Jay Capasso, UF/IFAS Columbia County Extension. Ethan Doherty, Graduate Student, Department of Entomology, Louisiana State University.
The maize weevil (Sitophilus zeamais) is a major pest of corn, particularly in subtropical and tropical regions. In the southeastern United States, it is among the most damaging pests corn growers face, costing the agricultural industry millions of dollars annually. Both adults and larvae can infest corn, whether it is standing corn or stored post-harvest. Maize weevils are most commonly spotted as adults and look like small brown beetles with distinctive snouts. Adult females will chew holes into kernels, laying a single egg inside. From the egg, a larva will emerge. By feeding from within the kernel, the larva will complete its development, pupate, and eventually emerge as an adult beetle.
Maize weevil’s can be managed through multiple strategies:
- Timely Harvest and Sanitation: Timely harvest and sanitation are the best practices for preventing maize weevil infestations in the field. Harvesting on time means maize weevils have less time to infest and reproduce on standing corn crops. Often, maize weevils will infest the edges of fields before moving on to the rest of the crop. When maize weevils are present on edges of the field these areas can be harvested first and stored separately. Growers should clean spilled grain and discard old grain before adding new grain into storage.
- Temperature and Moisture Control: Temperature and moisture control are effective strategies for managing maize weevils in stored corn. Maize weevils are unable to move or develop at temperatures cooler than 50 degrees Fahrenheit. The temperature of stored grain bins can be managed using aeration. However, it is difficult to maintain this temperature in the late summer and early fall months in North Florida. Storing grain at less than 11% moisture is also helpful for controlling maize weevils.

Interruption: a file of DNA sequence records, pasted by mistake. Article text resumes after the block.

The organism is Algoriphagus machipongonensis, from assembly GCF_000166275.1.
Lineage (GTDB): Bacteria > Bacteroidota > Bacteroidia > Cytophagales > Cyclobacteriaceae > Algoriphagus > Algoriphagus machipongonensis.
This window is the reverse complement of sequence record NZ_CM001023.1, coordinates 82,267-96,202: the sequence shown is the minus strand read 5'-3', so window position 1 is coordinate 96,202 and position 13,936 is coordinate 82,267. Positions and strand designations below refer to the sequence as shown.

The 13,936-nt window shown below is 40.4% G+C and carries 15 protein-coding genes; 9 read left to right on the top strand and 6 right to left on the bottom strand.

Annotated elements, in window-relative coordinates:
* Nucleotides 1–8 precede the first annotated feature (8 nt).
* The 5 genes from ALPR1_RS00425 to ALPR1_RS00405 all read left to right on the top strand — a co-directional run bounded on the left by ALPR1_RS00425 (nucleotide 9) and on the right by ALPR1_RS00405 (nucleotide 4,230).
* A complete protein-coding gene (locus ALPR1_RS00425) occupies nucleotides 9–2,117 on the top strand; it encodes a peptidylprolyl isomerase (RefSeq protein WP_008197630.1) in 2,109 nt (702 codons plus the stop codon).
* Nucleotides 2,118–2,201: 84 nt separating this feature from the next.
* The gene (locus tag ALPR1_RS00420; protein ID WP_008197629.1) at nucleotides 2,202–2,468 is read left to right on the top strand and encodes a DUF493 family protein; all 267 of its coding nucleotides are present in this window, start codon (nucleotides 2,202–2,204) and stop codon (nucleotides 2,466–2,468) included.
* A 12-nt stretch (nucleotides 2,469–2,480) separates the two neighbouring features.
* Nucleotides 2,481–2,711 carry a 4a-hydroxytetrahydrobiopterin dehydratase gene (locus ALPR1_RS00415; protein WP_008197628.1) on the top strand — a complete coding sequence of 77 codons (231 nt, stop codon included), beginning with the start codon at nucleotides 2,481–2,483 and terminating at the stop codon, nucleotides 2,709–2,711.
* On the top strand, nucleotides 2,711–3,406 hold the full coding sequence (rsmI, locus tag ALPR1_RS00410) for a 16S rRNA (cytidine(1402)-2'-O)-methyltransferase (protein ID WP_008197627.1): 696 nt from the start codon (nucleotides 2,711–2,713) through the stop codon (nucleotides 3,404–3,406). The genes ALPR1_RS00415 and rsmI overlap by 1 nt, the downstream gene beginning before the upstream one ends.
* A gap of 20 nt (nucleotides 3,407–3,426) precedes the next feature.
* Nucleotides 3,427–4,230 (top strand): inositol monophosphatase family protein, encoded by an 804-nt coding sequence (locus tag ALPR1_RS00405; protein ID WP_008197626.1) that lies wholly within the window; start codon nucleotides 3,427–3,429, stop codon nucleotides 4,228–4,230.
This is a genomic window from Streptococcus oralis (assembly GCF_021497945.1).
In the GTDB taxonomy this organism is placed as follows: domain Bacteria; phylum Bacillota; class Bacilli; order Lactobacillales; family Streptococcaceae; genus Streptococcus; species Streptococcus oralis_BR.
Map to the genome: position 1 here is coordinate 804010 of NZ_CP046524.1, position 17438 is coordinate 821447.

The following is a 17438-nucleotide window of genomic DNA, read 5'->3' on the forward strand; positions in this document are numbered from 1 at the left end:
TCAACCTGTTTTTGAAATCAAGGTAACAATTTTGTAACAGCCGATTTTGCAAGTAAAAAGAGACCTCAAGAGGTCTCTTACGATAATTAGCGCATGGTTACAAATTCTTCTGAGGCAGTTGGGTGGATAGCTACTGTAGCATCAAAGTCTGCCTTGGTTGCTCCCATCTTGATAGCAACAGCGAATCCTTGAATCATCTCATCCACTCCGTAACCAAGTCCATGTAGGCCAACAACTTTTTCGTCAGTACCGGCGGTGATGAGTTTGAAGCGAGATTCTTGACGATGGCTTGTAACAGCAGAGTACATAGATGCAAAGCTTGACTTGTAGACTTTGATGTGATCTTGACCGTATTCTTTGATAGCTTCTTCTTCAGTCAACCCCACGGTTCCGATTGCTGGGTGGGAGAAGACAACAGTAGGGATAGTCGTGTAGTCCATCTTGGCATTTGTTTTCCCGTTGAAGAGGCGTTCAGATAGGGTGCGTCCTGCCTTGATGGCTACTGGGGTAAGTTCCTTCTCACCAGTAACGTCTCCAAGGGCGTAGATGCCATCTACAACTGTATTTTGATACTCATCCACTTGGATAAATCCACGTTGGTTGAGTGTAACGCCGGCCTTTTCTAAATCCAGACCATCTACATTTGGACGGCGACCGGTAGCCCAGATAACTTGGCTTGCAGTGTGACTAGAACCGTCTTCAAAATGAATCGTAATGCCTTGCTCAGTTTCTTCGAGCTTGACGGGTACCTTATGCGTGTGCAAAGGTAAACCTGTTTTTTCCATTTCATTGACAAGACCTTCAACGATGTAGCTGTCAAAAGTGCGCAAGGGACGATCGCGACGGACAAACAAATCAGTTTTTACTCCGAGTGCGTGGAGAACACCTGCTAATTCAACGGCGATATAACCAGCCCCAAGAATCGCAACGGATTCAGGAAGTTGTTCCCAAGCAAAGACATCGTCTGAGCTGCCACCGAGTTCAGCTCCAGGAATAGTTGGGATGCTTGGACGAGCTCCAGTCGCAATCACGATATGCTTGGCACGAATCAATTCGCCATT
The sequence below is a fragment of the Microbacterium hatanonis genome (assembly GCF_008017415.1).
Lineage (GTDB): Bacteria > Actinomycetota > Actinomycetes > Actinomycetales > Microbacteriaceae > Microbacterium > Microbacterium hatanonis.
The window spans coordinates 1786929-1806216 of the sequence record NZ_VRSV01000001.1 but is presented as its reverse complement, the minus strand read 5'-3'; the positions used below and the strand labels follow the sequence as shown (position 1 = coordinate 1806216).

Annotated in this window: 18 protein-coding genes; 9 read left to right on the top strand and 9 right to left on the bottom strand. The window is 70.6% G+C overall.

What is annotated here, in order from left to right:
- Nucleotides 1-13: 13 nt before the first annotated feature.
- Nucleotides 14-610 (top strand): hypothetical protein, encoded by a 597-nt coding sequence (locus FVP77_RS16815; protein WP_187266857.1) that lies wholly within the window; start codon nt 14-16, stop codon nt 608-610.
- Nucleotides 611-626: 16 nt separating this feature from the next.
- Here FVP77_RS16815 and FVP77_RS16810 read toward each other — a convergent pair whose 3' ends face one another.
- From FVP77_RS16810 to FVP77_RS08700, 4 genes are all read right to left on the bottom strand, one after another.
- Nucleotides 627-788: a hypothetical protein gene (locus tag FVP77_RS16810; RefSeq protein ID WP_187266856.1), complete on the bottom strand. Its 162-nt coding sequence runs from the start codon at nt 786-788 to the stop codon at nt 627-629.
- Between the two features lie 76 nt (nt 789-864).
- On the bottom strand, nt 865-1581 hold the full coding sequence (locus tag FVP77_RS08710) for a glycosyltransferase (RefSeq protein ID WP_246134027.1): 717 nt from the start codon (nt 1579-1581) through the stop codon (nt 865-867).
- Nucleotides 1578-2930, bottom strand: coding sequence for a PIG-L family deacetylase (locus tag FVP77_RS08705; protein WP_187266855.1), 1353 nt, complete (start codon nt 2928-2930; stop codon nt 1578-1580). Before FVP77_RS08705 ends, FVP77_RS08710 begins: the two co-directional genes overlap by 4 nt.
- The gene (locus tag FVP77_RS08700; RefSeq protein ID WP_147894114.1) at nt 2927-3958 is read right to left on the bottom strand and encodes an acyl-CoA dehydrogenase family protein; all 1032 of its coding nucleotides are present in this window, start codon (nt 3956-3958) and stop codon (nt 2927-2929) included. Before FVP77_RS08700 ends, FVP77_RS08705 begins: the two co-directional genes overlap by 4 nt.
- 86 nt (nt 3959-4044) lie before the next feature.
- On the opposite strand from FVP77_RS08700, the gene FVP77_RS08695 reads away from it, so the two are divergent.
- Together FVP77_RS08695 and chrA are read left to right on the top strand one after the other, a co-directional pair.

- Chemical Control: Insecticides can be applied as protectants or fumigants when grain is being placed into storage. Protectant insecticides are applied with the intent of providing long-lasting control for many months of storage. Fumigants are gasses that are short-lived, but fast-acting, and can be applied reactively to infestation. Application of fumigants is often labor-intensive and costly. Fumigant applicators should carefully follow label directions as inhalation of fumigant gasses can result in severe injury or death. Field applications of insecticide are not recommended. See table 1 and 2 for list of various fumigant and protectant insecticides for controlling maize weevils during the storage process.
- Resistance: Different varieties of corn have different levels of susceptibility to maize weevils. Identifying whether a variety is resistant or susceptible can help growers anticipate what chemical control inputs may be needed.
Table 1: Fumigant products labeled for maize weevil control (Table 1).
|aluminum phosphide||Weevil-Cide 60%||Pellets or tablets||RESTRICTED USE, added to and sealed in grain bins|
|phosphine||Vaporph3os||Cylinderized gas||RESTRICTED USE, applied to gas-tight storage|
|phosphine + carbon dioxide||Eco2fume|
Table 2: Protectant insecticide products labeled for maize weevil control (Table 2).
|beta-cyfluthrin||Tempo SC Ultra||Suspension concentrate||Applied to bin before grain storage|
|deltamethrin||Centynal EC||Emulsifiable concentrate||Applied to grain during storage|
|D-Fense SC||Suspension concentrate|
|deltamethrin + s-methoprene||Diacon IGR Plus||Emulsifiable concentrate|
|Diacon IGR||Suspension concentrate|
The commercial products listed are possible recommendations to help manage maize weevil pests in field corn production. This blog post is intended for educational purposes. It is not the intention of the authors to provide a complete list of product recommendations or endorse a particular product or brand.